Steven Baboun captures ‘Humans of Haiti’

In this picture, Baboun asked: “What religion do you practice?” “I heal people through the practice of Voodoo. I rely on the saints and ancestors to heal people who hurt. I’m like a doctor.”
Photo by Steven Baboun

What should a Haitian look like? A Jamaican? These types of questions are only reality due to stereotypical references plastered in mainstream media such as movies or television shows.

Diversity does not necessarily rid the world of stereotypes and generalizations attached to particular cultures and people. This realization fueled Haitian photographer Steven Baboun to launch a photo campaign shattering negative ideations believed by people he encountered while studying at the American University.

According to Baboun, “After finishing high school, I went to the United States for college and was exposed to the ignorance of people towards Haiti.”

Despite being a land of many cultures, Baboun realized that there are few positive images showing the Haiti he grew up with.

To combat mass misconceptions of Haiti’s culture and people, Baboun followed popular photojournalist Brandon Stanton’s social media photo project, “Humans of New York,” in creating Humans of Haiti the summer of 2014.

“I decided to start ‘Humans of Haiti’ to help educate people about our wisdom, diversity, and to share our people’s stories. I want Humans of Haiti to be the Haitian people’s microphone and platform to express themselves,” he explained.

His project hasn’t been easy. Often, Baboun is met with distrust from those who he tries to capture.

In this picture, Baboun interacts with a vendor. “Can you talk for a minute?”
“I’m selling. Are you buying?”
Photo by Steven Baboun

“We have been exploited so many times by the media that is is hard for us to not see a camera as being a weapon. I’ve been chased after and cursed at for wanting to share people’s stories,” he said.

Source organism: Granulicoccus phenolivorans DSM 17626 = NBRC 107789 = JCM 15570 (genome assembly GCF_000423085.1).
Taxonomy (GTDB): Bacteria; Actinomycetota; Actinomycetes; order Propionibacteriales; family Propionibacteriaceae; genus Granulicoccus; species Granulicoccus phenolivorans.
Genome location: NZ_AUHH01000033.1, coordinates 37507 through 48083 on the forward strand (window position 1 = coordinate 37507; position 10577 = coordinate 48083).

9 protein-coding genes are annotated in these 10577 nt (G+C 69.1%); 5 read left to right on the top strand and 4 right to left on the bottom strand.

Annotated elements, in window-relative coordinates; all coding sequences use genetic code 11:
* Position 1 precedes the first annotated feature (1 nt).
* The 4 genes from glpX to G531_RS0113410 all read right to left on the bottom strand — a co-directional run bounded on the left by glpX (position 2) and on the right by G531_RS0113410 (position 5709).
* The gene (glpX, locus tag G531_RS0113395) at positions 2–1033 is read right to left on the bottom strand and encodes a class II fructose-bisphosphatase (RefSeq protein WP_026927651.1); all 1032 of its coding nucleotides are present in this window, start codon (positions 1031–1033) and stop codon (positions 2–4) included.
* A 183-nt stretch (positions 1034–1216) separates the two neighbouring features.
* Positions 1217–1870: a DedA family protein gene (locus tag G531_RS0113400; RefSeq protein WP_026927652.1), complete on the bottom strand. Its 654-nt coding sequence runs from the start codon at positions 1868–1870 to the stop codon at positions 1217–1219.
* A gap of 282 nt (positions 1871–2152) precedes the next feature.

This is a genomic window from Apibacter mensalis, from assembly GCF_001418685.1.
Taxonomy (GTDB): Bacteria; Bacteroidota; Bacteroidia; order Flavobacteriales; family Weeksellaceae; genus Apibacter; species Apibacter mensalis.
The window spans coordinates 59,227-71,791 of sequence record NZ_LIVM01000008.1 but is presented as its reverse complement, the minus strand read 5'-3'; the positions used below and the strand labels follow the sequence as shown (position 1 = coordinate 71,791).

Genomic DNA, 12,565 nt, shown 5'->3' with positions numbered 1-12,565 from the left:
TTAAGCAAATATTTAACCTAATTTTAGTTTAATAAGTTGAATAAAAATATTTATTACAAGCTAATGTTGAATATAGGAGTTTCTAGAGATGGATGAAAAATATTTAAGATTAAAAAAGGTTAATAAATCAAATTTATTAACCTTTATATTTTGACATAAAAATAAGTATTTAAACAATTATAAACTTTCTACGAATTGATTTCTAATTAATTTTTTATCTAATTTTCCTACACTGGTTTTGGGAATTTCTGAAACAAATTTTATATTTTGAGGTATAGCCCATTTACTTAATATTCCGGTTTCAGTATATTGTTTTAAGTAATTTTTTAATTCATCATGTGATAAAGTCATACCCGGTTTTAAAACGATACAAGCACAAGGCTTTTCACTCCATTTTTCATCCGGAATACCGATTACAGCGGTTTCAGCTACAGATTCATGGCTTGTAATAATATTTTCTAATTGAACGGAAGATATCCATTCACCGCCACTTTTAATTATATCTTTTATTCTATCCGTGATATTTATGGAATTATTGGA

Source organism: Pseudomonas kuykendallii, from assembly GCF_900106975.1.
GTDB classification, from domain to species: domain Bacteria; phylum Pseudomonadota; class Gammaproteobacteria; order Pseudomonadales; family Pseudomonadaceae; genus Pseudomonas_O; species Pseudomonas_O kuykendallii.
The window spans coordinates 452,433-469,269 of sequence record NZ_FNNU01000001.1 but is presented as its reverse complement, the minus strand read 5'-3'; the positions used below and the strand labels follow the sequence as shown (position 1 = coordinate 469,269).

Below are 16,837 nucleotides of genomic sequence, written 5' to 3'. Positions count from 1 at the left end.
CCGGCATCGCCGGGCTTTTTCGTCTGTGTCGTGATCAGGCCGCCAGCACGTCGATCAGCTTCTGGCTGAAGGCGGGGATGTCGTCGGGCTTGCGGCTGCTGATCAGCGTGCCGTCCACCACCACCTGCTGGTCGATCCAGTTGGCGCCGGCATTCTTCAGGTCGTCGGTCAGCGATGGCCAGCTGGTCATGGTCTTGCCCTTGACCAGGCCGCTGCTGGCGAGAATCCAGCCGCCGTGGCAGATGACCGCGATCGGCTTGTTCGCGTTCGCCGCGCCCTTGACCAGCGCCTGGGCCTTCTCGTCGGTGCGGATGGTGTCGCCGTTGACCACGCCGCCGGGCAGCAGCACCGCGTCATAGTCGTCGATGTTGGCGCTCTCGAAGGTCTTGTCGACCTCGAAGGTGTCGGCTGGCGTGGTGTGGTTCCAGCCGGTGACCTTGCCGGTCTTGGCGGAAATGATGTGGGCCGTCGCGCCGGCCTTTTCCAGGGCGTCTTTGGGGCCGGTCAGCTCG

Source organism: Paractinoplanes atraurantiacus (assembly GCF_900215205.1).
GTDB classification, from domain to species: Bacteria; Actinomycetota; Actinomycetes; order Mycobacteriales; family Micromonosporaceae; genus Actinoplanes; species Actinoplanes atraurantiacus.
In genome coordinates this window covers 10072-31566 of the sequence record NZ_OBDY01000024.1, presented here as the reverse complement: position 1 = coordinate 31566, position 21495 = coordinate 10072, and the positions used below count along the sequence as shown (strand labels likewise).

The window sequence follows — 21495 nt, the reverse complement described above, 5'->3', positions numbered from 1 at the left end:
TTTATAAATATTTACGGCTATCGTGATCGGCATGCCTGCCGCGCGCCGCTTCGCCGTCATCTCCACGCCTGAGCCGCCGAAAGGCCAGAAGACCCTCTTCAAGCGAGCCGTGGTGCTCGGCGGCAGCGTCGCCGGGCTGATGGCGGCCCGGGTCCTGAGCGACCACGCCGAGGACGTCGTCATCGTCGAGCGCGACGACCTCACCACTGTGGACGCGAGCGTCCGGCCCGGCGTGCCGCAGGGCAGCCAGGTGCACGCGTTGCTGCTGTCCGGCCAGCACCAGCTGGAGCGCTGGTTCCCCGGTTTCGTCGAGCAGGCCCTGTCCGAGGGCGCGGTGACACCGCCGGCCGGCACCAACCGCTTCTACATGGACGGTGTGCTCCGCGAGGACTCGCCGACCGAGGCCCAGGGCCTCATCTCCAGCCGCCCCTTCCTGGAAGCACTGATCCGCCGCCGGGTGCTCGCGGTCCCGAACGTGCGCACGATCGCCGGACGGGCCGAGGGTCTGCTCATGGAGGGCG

Despite these challenges, Baboun is committed to uploading photos – ideally daily – with short stories capturing what life is like in Haiti. His motivation to continue is firmly grounded in being asked questions like “do you live in a tent” by peers in America.

“It was important to start because my friends were victims of ignorance,” he said.

So long as he is armed with his camera, Baboun pledges to continue the Humans of Haiti project and earn the trust of his people.

“I always tell them that this isn’t my project, but our project. As long as I am here, Humans of Haiti will always be up and running,” he said.

View images of Humans of Haiti on Baboun’s website, www.thestevenbaboun.com/.

Reach reporter Alley Olivier at (718) 260–8310 or e-mail her at aoliv[email protected]nglocal.com. Follow Alley on Twitter @All3Y_B.
Baboun interacts with a father who says: “My daughter is the only reason I wake up in the morning. It’s hard out there, but I have to smile and thank the Lord that I am alive. My mom was a person of faith and that got her through life. That’s something I will always do, follow Jesus because I have to show my daughter that I am strong.”
Steven Baboun

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